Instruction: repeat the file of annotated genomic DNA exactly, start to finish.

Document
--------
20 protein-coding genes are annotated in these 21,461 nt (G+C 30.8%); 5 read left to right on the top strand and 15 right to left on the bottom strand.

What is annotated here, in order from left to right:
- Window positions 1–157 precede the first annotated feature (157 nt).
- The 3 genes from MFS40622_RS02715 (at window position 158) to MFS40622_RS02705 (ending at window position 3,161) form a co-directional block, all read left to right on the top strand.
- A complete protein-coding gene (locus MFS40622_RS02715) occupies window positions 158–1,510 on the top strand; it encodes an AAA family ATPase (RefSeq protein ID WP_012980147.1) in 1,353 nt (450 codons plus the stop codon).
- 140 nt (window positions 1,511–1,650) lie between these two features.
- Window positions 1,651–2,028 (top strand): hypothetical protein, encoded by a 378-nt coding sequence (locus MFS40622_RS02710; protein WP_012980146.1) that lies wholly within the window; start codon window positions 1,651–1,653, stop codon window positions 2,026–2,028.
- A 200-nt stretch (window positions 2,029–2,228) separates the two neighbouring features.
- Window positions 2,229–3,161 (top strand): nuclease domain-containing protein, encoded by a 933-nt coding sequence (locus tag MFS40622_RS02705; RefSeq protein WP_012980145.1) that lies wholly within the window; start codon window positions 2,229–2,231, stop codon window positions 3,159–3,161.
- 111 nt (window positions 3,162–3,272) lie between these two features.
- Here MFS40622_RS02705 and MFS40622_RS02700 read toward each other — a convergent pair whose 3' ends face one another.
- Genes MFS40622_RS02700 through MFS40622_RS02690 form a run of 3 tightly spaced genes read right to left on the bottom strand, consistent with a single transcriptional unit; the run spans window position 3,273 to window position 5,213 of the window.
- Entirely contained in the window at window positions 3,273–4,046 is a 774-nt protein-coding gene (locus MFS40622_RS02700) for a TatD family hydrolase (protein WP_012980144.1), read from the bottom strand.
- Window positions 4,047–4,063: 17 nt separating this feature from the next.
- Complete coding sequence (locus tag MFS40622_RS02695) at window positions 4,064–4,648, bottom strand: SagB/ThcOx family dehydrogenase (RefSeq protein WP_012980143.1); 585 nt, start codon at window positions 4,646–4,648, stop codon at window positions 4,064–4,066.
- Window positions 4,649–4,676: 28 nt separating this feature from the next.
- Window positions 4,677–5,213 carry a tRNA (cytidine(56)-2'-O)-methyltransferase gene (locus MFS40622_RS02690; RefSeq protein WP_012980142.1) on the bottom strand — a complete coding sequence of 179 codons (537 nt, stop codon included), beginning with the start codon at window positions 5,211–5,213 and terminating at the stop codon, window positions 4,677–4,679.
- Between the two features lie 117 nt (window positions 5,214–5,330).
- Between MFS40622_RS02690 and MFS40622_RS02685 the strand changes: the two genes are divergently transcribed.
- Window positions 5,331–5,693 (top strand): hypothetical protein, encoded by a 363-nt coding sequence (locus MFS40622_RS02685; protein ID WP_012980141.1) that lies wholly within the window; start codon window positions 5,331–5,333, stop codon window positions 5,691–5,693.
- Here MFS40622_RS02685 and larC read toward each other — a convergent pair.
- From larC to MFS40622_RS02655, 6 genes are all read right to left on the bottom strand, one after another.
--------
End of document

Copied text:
20 protein-coding genes are annotated in these 21,461 nt (G+C 30.8%); 5 read left to right on the top strand and 15 right to left on the bottom strand.

What is annotated here, in order from left to right:
- Window positions 1–157 precede the first annotated feature (157 nt).
- The 3 genes from MFS40622_RS02715 (at window position 158) to MFS40622_RS02705 (ending at window position 3,161) form a co-directional block, all read left to right on the top strand.
- A complete protein-coding gene (locus MFS40622_RS02715) occupies window positions 158–1,510 on the top strand; it encodes an AAA family ATPase (RefSeq protein ID WP_012980147.1) in 1,353 nt (450 codons plus the stop codon).
- 140 nt (window positions 1,511–1,650) lie between these two features.
- Window positions 1,651–2,028 (top strand): hypothetical protein, encoded by a 378-nt coding sequence (locus MFS40622_RS02710; protein WP_012980146.1) that lies wholly within the window; start codon window positions 1,651–1,653, stop codon window positions 2,026–2,028.
- A 200-nt stretch (window positions 2,029–2,228) separates the two neighbouring features.
- Window positions 2,229–3,161 (top strand): nuclease domain-containing protein, encoded by a 933-nt coding sequence (locus tag MFS40622_RS02705; RefSeq protein WP_012980145.1) that lies wholly within the window; start codon window positions 2,229–2,231, stop codon window positions 3,159–3,161.
- 111 nt (window positions 3,162–3,272) lie between these two features.
- Here MFS40622_RS02705 and MFS40622_RS02700 read toward each other — a convergent pair whose 3' ends face one another.
- Genes MFS40622_RS02700 through MFS40622_RS02690 form a run of 3 tightly spaced genes read right to left on the bottom strand, consistent with a single transcriptional unit; the run spans window position 3,273 to window position 5,213 of the window.
- Entirely contained in the window at window positions 3,273–4,046 is a 774-nt protein-coding gene (locus MFS40622_RS02700) for a TatD family hydrolase (protein WP_012980144.1), read from the bottom strand.
- Window positions 4,047–4,063: 17 nt separating this feature from the next.
- Complete coding sequence (locus tag MFS40622_RS02695) at window positions 4,064–4,648, bottom strand: SagB/ThcOx family dehydrogenase (RefSeq protein WP_012980143.1); 585 nt, start codon at window positions 4,646–4,648, stop codon at window positions 4,064–4,066.
- Window positions 4,649–4,676: 28 nt separating this feature from the next.
- Window positions 4,677–5,213 carry a tRNA (cytidine(56)-2'-O)-methyltransferase gene (locus MFS40622_RS02690; RefSeq protein WP_012980142.1) on the bottom strand — a complete coding sequence of 179 codons (537 nt, stop codon included), beginning with the start codon at window positions 5,211–5,213 and terminating at the stop codon, window positions 4,677–4,679.
- Between the two features lie 117 nt (window positions 5,214–5,330).
- Between MFS40622_RS02690 and MFS40622_RS02685 the strand changes: the two genes are divergently transcribed.
- Window positions 5,331–5,693 (top strand): hypothetical protein, encoded by a 363-nt coding sequence (locus MFS40622_RS02685; protein ID WP_012980141.1) that lies wholly within the window; start codon window positions 5,331–5,333, stop codon window positions 5,691–5,693.
- Here MFS40622_RS02685 and larC read toward each other — a convergent pair.
- From larC to MFS40622_RS02655, 6 genes are all read right to left on the bottom strand, one after another.